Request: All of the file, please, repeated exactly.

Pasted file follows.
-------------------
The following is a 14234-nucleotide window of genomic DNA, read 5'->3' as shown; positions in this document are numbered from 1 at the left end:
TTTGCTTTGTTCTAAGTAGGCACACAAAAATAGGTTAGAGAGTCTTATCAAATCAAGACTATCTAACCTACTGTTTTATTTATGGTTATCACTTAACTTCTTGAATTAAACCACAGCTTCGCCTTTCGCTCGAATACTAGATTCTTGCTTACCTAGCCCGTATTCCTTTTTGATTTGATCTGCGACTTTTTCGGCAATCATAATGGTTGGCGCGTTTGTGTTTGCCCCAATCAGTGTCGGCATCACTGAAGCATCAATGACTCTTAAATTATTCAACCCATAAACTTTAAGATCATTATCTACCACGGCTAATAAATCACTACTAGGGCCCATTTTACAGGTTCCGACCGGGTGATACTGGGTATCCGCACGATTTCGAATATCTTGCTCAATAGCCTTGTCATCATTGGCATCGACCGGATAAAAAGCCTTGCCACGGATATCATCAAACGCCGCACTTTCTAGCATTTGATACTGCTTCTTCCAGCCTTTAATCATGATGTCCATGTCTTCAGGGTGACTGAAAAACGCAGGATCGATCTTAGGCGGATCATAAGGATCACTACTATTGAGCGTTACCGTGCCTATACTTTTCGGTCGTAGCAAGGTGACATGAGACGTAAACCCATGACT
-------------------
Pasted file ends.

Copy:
The following is a 14234-nucleotide window of genomic DNA, read 5'->3' as shown; positions in this document are numbered from 1 at the left end:
TTTGCTTTGTTCTAAGTAGGCACACAAAAATAGGTTAGAGAGTCTTATCAAATCAAGACTATCTAACCTACTGTTTTATTTATGGTTATCACTTAACTTCTTGAATTAAACCACAGCTTCGCCTTTCGCTCGAATACTAGATTCTTGCTTACCTAGCCCGTATTCCTTTTTGATTTGATCTGCGACTTTTTCGGCAATCATAATGGTTGGCGCGTTTGTGTTTGCCCCAATCAGTGTCGGCATCACTGAAGCATCAATGACTCTTAAATTATTCAACCCATAAACTTTAAGATCATTATCTACCACGGCTAATAAATCACTACTAGGGCCCATTTTACAGGTTCCGACCGGGTGATACTGGGTATCCGCACGATTTCGAATATCTTGCTCAATAGCCTTGTCATCATTGGCATCGACCGGATAAAAAGCCTTGCCACGGATATCATCAAACGCCGCACTTTCTAGCATTTGATACTGCTTCTTCCAGCCTTTAATCATGATGTCCATGTCTTCAGGGTGACTGAAAAACGCAGGATCGATCTTAGGCGGATCATAAGGATCACTACTATTGAGCGTTACCGTGCCTATACTTTTCGGTCGTAGCAAGGTGACATGAGACGTAAACCCATGACT